422421 Electrochemical Behavior of Positive Electrodes for Calcium-Based Liquid Metal Battery

Monday, November 9, 2015: 3:36 PM
251C (Salt Palace Convention Center)
Takanari Ouchi and Donald Sadoway, Massachusetts Institute of Technology, Cambridge, MA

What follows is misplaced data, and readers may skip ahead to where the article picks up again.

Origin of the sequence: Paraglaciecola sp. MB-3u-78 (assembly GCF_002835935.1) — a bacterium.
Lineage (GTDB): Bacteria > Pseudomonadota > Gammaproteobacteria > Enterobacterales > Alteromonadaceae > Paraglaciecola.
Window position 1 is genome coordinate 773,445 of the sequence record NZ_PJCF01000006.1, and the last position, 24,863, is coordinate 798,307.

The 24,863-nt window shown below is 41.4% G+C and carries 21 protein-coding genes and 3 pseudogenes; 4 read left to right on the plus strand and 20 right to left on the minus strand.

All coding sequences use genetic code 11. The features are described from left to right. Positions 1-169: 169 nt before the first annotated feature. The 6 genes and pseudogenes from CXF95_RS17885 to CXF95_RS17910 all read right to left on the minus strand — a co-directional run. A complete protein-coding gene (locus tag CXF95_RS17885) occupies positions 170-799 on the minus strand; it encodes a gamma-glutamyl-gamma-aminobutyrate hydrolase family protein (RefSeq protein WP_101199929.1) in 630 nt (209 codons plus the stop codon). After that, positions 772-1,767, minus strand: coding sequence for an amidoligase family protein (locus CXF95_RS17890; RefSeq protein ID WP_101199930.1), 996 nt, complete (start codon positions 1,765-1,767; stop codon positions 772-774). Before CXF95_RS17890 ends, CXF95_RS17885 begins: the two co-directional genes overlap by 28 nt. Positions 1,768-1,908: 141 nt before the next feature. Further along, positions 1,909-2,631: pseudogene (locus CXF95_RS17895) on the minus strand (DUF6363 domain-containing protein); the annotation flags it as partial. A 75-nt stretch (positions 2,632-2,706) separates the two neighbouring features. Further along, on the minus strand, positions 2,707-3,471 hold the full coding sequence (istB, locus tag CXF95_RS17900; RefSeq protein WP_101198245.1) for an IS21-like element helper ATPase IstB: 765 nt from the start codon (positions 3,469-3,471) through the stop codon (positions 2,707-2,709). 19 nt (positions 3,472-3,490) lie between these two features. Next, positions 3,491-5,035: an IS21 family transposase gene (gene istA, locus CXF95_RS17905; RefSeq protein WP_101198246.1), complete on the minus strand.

As a large-scale electrochemical energy storage device, we have developed a liquid metal battery (LMB), which consists of a low-density liquid negative electrode, an intermediate-density molten salt electrolyte, and a high-density liquid positive electrode. The system self-segregated into three distinct layers due to their mutual immiscibility and density difference. During battery discharge, the negative electrode is oxidized to form an itinerant ion which conducts through the electrolyte to the liquid positive electrode, where the ion is electrochemically reduced to neutral metal, which alloys with the positive electrode. This process is reversed on charging. As the negative electrode of such large-scale batteries, calcium is an attractive material due to its low electronegativity (consequent high cell voltage) and earth abundance, and the resulting low electrode material cost. However, the use of metallic calcium as a negative electrode material has historically had a high barrier due to its high melting temperature, high reactivity, and high solubility in its molten salts. In this work, the electrochemical behavior of candidate positive electrodes (e.g. Bi, Sb) was systematically investigated in three-electrode electrochemical cell to evaluate the feasibility of Ca-based LMBs. Due to the low activity of Ca in the positive electrodes (< 10-10), the solubility of Ca from the positive electrodes into the electrolyte minimized. As a result of this low solubility, self-discharge current was as low as ~1 mAcm-2 and the alloying-dealloying process exhibited 99 % coulombic efficiency and small capacity loss with cycling (< 0.01%). The kinetics of alloying and dealloying of Ca at the positive electrodes were facile enough to charge-discharge the cell at ~1 Acm-2 current density without irreparable damage. These data combined with the favorable costs of these metals and salts make the Ca-based liquid metal battery attractive for grid-scale energy storage.

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